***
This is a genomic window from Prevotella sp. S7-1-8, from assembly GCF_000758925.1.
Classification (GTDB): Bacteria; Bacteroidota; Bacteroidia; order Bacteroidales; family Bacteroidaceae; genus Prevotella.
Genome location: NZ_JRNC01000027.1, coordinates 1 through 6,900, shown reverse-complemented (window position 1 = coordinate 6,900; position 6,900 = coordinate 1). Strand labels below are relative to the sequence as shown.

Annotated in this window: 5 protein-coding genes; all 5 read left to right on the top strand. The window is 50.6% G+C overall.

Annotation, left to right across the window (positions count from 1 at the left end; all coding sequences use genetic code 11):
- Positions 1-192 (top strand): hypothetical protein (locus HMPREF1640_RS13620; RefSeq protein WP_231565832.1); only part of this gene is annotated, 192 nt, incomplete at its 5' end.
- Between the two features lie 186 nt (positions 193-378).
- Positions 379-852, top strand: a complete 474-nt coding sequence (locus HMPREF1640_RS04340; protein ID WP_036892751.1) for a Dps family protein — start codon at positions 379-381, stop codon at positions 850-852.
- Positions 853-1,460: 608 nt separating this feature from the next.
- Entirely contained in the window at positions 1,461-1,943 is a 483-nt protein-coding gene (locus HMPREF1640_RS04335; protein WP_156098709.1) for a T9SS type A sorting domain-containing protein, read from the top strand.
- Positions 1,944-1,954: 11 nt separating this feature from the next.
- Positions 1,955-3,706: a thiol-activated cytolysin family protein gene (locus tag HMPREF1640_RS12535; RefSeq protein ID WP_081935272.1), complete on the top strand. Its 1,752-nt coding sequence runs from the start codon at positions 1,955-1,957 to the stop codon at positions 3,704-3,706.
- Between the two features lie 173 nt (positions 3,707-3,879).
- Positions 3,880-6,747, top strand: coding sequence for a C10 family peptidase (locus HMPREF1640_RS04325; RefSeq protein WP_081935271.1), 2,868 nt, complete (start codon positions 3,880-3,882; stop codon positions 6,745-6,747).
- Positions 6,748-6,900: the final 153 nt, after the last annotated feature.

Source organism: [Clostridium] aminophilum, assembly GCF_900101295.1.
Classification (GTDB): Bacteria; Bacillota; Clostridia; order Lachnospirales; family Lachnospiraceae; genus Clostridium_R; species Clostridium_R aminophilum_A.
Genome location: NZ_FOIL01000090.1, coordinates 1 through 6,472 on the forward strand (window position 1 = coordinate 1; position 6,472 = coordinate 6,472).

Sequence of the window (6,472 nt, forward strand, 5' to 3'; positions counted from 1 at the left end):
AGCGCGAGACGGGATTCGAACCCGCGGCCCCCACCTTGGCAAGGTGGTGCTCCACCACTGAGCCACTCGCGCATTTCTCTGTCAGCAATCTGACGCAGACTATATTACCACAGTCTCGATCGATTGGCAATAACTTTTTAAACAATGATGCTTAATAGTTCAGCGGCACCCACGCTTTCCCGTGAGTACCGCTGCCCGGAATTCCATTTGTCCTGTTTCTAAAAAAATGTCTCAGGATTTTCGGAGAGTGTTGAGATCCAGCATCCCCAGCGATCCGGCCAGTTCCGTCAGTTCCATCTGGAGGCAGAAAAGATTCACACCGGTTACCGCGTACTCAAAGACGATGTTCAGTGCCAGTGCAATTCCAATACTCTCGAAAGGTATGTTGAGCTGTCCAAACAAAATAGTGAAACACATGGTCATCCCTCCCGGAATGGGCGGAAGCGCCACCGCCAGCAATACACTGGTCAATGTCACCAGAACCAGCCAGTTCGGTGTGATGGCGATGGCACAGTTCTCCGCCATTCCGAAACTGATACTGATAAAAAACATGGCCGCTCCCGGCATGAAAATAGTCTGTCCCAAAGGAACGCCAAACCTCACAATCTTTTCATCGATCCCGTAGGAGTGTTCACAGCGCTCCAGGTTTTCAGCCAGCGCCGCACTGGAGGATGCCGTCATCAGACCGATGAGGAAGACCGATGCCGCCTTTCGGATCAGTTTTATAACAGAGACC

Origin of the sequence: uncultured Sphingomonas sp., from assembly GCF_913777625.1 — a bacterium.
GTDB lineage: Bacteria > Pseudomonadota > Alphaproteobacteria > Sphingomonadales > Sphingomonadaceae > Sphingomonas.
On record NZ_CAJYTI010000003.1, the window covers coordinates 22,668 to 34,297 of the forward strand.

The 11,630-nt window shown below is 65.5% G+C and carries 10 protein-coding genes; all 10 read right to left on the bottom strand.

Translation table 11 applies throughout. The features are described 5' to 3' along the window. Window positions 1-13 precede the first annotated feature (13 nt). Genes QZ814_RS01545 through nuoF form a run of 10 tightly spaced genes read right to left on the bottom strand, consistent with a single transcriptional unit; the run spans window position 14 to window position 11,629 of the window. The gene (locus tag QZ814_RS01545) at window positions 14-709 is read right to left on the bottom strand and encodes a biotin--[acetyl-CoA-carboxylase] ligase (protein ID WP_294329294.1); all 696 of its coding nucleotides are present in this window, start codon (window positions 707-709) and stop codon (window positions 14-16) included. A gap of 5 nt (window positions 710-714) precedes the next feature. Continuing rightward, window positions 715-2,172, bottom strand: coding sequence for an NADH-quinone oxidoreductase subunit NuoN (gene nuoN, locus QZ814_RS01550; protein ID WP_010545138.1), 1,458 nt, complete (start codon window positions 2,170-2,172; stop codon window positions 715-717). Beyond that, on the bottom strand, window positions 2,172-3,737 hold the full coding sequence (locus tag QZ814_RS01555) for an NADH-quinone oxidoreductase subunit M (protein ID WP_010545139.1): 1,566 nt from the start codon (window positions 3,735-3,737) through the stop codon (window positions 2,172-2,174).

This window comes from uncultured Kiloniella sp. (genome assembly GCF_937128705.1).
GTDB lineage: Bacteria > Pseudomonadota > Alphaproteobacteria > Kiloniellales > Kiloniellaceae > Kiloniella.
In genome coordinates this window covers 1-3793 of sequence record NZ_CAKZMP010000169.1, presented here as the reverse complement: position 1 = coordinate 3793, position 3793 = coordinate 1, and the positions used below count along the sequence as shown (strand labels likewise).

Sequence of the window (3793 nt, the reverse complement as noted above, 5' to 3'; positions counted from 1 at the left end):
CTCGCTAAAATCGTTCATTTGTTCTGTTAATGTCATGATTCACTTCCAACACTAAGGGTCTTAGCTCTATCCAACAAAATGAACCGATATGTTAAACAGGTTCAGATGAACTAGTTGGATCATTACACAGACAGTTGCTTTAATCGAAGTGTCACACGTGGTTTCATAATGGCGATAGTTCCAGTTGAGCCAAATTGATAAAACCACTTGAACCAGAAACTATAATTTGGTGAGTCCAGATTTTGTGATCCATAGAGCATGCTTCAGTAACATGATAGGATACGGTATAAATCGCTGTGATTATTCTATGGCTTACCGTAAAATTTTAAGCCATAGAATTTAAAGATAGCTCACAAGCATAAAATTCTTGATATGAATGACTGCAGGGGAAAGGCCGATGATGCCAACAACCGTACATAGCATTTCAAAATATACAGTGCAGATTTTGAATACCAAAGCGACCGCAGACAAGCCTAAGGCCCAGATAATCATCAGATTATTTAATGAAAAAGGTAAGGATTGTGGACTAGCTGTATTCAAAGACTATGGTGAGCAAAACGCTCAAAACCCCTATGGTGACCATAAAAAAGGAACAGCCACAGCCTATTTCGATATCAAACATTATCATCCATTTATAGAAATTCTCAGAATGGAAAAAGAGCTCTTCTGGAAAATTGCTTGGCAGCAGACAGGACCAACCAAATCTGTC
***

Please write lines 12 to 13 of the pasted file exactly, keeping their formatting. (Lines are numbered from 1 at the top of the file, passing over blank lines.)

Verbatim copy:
- Positions 1,955-3,706: a thiol-activated cytolysin family protein gene (locus tag HMPREF1640_RS12535; RefSeq protein ID WP_081935272.1), complete on the top strand. Its 1,752-nt coding sequence runs from the start codon at positions 1,955-1,957 to the stop codon at positions 3,704-3,706.
- Between the two features lie 173 nt (positions 3,707-3,879).